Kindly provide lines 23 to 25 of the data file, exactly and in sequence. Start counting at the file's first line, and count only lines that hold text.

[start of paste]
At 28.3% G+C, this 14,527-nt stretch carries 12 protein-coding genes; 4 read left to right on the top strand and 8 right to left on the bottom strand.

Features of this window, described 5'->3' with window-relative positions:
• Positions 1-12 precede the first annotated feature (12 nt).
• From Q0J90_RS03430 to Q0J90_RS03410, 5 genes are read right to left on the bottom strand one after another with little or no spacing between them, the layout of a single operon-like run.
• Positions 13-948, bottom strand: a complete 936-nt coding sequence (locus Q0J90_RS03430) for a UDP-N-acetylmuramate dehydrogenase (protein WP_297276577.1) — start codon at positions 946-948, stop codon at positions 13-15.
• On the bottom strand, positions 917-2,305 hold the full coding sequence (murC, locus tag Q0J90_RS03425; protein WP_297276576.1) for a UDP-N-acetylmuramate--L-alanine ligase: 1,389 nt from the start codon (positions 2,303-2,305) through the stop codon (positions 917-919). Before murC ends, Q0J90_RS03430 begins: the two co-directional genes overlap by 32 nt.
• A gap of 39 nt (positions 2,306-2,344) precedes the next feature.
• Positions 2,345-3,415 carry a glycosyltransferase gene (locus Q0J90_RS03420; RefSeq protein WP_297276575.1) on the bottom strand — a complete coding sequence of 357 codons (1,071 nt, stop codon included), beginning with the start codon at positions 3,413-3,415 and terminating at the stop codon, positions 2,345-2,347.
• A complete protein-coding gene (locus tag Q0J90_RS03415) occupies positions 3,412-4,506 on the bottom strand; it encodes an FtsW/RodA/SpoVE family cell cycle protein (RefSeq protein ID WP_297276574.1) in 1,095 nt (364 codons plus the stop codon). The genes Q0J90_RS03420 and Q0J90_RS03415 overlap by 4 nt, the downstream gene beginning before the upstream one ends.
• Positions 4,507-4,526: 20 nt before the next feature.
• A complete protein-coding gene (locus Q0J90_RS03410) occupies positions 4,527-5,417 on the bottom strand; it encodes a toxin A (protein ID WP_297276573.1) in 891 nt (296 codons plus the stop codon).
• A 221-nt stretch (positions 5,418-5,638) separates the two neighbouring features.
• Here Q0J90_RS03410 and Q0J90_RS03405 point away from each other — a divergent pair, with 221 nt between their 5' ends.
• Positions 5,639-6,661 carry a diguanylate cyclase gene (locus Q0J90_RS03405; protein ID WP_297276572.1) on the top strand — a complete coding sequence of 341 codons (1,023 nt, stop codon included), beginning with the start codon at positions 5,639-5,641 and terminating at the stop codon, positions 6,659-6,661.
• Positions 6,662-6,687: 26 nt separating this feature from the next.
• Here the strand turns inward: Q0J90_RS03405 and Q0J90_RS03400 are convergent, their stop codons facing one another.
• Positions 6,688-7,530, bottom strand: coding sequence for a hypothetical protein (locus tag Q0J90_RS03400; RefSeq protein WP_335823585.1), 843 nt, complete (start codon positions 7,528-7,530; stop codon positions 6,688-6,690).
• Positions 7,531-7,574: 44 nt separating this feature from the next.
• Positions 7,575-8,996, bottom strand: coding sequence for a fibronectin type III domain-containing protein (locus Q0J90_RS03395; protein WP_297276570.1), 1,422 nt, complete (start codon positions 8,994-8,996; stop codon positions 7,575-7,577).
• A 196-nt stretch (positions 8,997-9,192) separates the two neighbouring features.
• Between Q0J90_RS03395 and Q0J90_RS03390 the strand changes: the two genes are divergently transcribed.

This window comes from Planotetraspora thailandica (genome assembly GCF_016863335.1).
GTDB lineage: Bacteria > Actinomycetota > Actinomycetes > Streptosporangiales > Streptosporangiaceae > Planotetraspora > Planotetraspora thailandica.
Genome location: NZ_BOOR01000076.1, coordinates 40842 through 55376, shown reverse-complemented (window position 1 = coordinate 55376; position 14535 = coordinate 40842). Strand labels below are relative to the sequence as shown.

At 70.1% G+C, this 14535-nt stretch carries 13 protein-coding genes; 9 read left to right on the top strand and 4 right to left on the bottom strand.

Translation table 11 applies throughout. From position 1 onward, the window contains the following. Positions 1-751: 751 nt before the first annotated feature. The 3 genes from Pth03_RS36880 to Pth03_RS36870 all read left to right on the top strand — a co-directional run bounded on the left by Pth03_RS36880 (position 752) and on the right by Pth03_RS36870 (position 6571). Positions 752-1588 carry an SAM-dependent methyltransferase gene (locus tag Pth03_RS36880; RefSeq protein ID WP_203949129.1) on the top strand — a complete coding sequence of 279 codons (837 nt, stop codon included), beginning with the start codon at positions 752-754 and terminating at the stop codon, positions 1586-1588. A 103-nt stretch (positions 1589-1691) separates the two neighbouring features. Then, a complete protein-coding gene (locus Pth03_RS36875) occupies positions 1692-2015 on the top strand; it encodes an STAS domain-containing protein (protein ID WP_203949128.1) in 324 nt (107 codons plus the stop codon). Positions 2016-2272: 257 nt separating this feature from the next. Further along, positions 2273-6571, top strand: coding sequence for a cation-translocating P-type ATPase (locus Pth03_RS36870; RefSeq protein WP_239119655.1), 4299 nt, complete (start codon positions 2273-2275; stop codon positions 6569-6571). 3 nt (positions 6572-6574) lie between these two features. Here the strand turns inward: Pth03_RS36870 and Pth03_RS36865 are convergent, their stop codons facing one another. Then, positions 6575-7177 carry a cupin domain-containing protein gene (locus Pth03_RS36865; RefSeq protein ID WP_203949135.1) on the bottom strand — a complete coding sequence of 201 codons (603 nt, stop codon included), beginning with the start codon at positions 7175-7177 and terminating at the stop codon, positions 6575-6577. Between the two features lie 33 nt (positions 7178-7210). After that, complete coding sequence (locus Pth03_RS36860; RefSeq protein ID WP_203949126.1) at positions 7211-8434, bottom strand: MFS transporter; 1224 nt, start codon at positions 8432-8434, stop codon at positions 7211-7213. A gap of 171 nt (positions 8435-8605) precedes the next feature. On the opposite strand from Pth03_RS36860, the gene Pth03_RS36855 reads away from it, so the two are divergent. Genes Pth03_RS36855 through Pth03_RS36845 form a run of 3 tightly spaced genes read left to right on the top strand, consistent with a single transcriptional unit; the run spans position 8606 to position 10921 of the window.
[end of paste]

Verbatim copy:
GTDB lineage: Bacteria > Actinomycetota > Actinomycetes > Streptosporangiales > Streptosporangiaceae > Planotetraspora > Planotetraspora thailandica.
Genome location: NZ_BOOR01000076.1, coordinates 40842 through 55376, shown reverse-complemented (window position 1 = coordinate 55376; position 14535 = coordinate 40842). Strand labels below are relative to the sequence as shown.

At 70.1% G+C, this 14535-nt stretch carries 13 protein-coding genes; 9 read left to right on the top strand and 4 right to left on the bottom strand.